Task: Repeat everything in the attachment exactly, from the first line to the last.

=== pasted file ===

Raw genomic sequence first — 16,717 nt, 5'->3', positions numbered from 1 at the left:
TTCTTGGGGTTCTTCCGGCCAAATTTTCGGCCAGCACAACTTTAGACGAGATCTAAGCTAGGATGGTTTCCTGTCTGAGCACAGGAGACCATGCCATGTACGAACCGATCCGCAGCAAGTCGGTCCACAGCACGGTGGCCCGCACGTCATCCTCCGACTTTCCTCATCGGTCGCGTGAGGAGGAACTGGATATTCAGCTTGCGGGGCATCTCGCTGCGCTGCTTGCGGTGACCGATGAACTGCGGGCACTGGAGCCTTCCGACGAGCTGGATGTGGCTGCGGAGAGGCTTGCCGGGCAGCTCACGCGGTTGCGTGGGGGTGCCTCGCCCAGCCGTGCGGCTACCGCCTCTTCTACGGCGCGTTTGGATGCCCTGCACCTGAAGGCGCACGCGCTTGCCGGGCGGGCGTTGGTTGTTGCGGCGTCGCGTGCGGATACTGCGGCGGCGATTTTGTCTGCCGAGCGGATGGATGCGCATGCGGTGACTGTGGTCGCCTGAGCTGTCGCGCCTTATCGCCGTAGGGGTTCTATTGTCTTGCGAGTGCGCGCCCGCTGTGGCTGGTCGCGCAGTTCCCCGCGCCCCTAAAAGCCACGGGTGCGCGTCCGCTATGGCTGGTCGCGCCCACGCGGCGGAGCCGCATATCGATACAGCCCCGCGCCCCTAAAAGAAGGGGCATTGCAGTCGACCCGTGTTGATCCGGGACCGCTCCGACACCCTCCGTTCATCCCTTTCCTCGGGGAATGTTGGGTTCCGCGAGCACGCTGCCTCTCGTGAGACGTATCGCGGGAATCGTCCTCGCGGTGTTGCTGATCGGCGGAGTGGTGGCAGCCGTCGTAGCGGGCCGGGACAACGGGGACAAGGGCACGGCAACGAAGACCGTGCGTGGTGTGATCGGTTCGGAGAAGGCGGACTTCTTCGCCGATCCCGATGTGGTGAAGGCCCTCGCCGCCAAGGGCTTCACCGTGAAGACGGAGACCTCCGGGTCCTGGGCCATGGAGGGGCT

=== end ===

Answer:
Raw genomic sequence first — 16,717 nt, 5'->3', positions numbered from 1 at the left:
TTCTTGGGGTTCTTCCGGCCAAATTTTCGGCCAGCACAACTTTAGACGAGATCTAAGCTAGGATGGTTTCCTGTCTGAGCACAGGAGACCATGCCATGTACGAACCGATCCGCAGCAAGTCGGTCCACAGCACGGTGGCCCGCACGTCATCCTCCGACTTTCCTCATCGGTCGCGTGAGGAGGAACTGGATATTCAGCTTGCGGGGCATCTCGCTGCGCTGCTTGCGGTGACCGATGAACTGCGGGCACTGGAGCCTTCCGACGAGCTGGATGTGGCTGCGGAGAGGCTTGCCGGGCAGCTCACGCGGTTGCGTGGGGGTGCCTCGCCCAGCCGTGCGGCTACCGCCTCTTCTACGGCGCGTTTGGATGCCCTGCACCTGAAGGCGCACGCGCTTGCCGGGCGGGCGTTGGTTGTTGCGGCGTCGCGTGCGGATACTGCGGCGGCGATTTTGTCTGCCGAGCGGATGGATGCGCATGCGGTGACTGTGGTCGCCTGAGCTGTCGCGCCTTATCGCCGTAGGGGTTCTATTGTCTTGCGAGTGCGCGCCCGCTGTGGCTGGTCGCGCAGTTCCCCGCGCCCCTAAAAGCCACGGGTGCGCGTCCGCTATGGCTGGTCGCGCCCACGCGGCGGAGCCGCATATCGATACAGCCCCGCGCCCCTAAAAGAAGGGGCATTGCAGTCGACCCGTGTTGATCCGGGACCGCTCCGACACCCTCCGTTCATCCCTTTCCTCGGGGAATGTTGGGTTCCGCGAGCACGCTGCCTCTCGTGAGACGTATCGCGGGAATCGTCCTCGCGGTGTTGCTGATCGGCGGAGTGGTGGCAGCCGTCGTAGCGGGCCGGGACAACGGGGACAAGGGCACGGCAACGAAGACCGTGCGTGGTGTGATCGGTTCGGAGAAGGCGGACTTCTTCGCCGATCCCGATGTGGTGAAGGCCCTCGCCGCCAAGGGCTTCACCGTGAAGACGGAGACCTCCGGGTCCTGGGCCATGGAGGGGCT